Dancers sharing the stage with actors; movement mingling with text; passages from Walt Whitman and Sinclair Lewis juxtaposed with quotes from Bitch Ph.D. (a popular feminist blog) and references to Twitter. Irony. Interdisciplinarity.
It all seemed out of character for the Martha Graham Dance Company, whose founder pioneered a language of the body, not the spoken word—and took it seriously. But that was, in part, the point. On a mission to breathe new life into Graham’s masterpieces, MGDC invited Anne Bogart, director of the genre-bending SITI Company, to reinvent her 1938 American Document for the 21st century. During its June 8 premiere at the Joyce, American Document (2010) struck just the right chord between historical and of-the-moment. It suited the performers beautifully, all 16 of them—the 10 dancers of MGDC and six actors of SITI (who, it turns out, really know how to move).
Even the original American Document was a bit of a departure for Graham, her first work to incorporate spoken text (though it involved just one actor, in the role of “the interlocutor”). Posing the question, “What is an American?” she sought answers in the Declaration of Independence, Emancipation Proclamation, and the sermons of Jonathan Edwards, among other sources. For American Document (2010), writer Charles L. Mee replaced those with a collage of Americana past and present, taking us from Whitman’s rolling farmland, to Jack Kerouac’s open road, to the battlefields of Iraq. (The patchwork score was just as varied, ranging from Aaron Copland to Tex Ritter.) What resulted was a sometimes trite, but often clever and poignant reflection on American identity, with all its contradictions.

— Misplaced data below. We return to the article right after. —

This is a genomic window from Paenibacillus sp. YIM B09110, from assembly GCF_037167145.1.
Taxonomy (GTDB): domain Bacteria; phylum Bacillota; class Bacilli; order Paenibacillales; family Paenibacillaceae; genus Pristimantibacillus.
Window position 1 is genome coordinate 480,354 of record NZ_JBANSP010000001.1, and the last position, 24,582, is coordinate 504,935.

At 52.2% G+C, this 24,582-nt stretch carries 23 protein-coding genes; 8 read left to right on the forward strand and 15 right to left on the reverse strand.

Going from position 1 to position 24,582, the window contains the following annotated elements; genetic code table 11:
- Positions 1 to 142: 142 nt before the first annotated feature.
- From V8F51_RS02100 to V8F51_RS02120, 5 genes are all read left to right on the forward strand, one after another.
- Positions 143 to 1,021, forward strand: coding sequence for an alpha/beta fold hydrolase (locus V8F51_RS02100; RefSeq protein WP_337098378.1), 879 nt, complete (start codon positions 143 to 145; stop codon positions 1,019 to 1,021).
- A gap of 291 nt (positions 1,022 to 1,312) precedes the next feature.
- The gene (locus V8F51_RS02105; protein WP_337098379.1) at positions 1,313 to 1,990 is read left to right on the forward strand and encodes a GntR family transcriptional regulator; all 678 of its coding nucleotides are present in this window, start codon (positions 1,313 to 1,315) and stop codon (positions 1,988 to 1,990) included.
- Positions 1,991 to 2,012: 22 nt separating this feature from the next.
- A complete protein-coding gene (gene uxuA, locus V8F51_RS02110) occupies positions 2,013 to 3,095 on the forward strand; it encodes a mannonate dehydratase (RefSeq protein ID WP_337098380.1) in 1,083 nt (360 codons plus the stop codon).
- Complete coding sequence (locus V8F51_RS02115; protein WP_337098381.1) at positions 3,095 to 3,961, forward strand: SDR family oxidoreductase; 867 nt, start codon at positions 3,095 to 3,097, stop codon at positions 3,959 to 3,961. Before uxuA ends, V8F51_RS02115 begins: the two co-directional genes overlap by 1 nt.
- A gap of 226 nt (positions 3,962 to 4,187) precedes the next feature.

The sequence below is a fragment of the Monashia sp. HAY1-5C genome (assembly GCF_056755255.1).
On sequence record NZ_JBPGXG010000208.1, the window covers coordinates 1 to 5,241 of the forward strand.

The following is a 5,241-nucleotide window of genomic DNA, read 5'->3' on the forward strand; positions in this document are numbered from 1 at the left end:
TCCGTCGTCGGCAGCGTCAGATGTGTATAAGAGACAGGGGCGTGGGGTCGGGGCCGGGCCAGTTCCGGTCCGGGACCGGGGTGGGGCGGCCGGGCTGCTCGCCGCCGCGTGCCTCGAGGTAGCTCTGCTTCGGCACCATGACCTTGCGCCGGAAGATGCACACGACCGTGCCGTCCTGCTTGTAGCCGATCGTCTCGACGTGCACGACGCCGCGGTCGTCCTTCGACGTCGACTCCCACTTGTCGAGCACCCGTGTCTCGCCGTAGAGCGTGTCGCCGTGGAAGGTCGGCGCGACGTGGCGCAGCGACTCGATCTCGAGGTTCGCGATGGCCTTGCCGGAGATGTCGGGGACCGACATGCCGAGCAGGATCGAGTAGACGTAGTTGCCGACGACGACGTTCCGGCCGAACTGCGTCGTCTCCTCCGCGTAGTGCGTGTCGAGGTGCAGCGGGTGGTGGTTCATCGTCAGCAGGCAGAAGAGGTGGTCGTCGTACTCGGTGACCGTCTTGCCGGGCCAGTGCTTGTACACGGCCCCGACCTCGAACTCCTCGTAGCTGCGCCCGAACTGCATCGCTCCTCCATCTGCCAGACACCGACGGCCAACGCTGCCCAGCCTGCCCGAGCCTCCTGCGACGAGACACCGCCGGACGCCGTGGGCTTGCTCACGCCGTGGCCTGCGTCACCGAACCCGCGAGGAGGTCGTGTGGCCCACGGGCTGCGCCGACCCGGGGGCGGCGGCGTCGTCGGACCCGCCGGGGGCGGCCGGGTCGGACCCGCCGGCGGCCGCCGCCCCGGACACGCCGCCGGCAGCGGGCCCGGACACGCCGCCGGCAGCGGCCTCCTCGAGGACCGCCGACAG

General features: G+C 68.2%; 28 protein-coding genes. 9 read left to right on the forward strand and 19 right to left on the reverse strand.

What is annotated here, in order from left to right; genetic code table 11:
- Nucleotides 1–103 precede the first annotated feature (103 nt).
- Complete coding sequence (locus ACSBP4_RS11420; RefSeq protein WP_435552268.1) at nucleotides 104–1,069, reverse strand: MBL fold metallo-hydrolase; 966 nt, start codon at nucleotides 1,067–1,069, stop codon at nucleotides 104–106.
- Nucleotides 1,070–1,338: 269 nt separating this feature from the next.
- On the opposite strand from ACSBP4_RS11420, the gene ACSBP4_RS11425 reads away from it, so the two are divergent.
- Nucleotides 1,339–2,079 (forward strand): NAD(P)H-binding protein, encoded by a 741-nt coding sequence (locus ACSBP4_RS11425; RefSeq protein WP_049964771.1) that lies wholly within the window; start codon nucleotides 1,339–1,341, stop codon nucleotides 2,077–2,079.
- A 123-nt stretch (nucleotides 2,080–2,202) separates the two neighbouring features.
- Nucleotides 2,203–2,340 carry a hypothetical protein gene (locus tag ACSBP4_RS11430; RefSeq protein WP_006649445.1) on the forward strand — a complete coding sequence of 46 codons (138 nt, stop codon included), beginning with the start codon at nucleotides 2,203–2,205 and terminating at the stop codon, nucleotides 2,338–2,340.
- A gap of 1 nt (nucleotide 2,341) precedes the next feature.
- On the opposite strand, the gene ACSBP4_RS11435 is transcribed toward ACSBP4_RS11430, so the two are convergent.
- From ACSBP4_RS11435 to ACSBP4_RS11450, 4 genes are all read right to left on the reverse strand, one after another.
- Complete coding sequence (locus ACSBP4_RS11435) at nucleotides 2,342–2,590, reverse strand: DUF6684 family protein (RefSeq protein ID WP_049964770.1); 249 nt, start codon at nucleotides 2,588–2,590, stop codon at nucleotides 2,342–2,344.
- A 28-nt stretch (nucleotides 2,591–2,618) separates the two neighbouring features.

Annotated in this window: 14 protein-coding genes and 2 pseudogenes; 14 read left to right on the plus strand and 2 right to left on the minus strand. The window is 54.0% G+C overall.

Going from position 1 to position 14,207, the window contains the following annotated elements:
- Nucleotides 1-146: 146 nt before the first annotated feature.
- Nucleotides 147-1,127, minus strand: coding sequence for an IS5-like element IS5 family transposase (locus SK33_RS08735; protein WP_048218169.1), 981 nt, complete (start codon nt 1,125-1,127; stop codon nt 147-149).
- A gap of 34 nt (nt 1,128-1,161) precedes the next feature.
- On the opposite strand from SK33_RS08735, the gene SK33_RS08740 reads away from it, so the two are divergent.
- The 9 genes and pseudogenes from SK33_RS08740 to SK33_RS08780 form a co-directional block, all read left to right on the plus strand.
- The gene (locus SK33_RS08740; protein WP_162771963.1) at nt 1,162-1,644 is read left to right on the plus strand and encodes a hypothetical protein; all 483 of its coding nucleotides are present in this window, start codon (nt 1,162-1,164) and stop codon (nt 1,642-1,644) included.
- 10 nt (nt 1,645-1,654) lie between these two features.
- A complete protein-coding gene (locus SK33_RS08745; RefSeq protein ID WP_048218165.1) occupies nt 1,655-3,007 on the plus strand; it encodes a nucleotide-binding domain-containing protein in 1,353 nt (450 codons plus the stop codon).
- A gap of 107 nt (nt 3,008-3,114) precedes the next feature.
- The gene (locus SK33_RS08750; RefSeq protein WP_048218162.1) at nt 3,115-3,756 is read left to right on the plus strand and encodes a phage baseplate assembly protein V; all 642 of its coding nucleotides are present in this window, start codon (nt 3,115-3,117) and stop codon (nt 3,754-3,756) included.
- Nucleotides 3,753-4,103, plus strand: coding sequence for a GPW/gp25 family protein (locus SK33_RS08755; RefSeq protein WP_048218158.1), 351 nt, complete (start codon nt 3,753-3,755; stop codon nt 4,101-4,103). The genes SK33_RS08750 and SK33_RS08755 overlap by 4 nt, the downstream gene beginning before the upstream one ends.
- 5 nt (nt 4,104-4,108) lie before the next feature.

Amid the head-scratching on democratic ideals, perhaps Graham’s vigorous movement stood for equality, performed as it was by actors and dancers alike (at least sections of it). All relished the iconic contractions, cupped palms, and deep second-position pliés. They didn’t frolic, necessarily, but you could picture them doing so. Their initial entrance brought them parading diagonally downstage with heel-first gallops, waving “howdy,” and looking small-town-America quaint in James Schuette’s colorful frocks and plaid shirts.
Some history resonates on its own, without refurbishment—like Sketches from ‘Chronicle’ (1936), which came after intermission. The opening, “Spectre—1914,” began with Jennifer DePalo seated on a three-tiered pedestal, the seemingly limitless fabric of her skirts (designed by Graham) cascading over it. Like a monument coming to life, struggling to uproot itself, she evolved into a fearsome embodiment of impending war, shrouding herself in the blood-red cloth. With every viscous, guttural motion, she punctured the blackness around her.
The dancers in “Steps in the Street” and “Prelude to Action” were just as startlingly visceral. As factions of them pounded through space, time and place and historical context seemed not to matter anymore. They had enveloped us in the now.